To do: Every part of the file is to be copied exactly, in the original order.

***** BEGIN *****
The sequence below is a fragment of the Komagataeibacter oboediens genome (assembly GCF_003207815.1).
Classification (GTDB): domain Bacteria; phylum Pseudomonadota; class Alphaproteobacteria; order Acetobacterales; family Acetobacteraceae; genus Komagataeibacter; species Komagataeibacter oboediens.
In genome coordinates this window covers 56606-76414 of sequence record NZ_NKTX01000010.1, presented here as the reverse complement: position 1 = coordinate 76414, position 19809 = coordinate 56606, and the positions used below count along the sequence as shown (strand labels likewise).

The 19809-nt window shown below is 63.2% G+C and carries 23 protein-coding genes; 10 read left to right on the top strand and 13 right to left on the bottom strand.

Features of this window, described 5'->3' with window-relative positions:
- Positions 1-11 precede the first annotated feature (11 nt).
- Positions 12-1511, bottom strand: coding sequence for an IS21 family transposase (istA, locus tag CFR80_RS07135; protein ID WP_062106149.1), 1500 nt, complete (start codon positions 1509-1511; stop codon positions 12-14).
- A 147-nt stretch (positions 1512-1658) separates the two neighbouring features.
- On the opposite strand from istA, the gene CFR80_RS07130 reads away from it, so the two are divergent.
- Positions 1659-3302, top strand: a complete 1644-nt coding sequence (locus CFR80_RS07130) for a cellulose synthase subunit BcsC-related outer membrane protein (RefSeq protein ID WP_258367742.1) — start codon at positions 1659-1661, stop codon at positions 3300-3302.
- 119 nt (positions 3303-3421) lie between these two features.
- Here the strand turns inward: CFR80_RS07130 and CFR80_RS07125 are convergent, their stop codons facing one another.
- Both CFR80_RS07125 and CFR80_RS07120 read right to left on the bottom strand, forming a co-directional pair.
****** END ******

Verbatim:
The sequence below is a fragment of the Komagataeibacter oboediens genome (assembly GCF_003207815.1).
Classification (GTDB): domain Bacteria; phylum Pseudomonadota; class Alphaproteobacteria; order Acetobacterales; family Acetobacteraceae; genus Komagataeibacter; species Komagataeibacter oboediens.
In genome coordinates this window covers 56606-76414 of sequence record NZ_NKTX01000010.1, presented here as the reverse complement: position 1 = coordinate 76414, position 19809 = coordinate 56606, and the positions used below count along the sequence as shown (strand labels likewise).

The 19809-nt window shown below is 63.2% G+C and carries 23 protein-coding genes; 10 read left to right on the top strand and 13 right to left on the bottom strand.

Features of this window, described 5'->3' with window-relative positions:
- Positions 1-11 precede the first annotated feature (11 nt).
- Positions 12-1511, bottom strand: coding sequence for an IS21 family transposase (istA, locus tag CFR80_RS07135; protein ID WP_062106149.1), 1500 nt, complete (start codon positions 1509-1511; stop codon positions 12-14).
- A 147-nt stretch (positions 1512-1658) separates the two neighbouring features.
- On the opposite strand from istA, the gene CFR80_RS07130 reads away from it, so the two are divergent.
- Positions 1659-3302, top strand: a complete 1644-nt coding sequence (locus CFR80_RS07130) for a cellulose synthase subunit BcsC-related outer membrane protein (RefSeq protein ID WP_258367742.1) — start codon at positions 1659-1661, stop codon at positions 3300-3302.
- 119 nt (positions 3303-3421) lie between these two features.
- Here the strand turns inward: CFR80_RS07130 and CFR80_RS07125 are convergent, their stop codons facing one another.
- Both CFR80_RS07125 and CFR80_RS07120 read right to left on the bottom strand, forming a co-directional pair.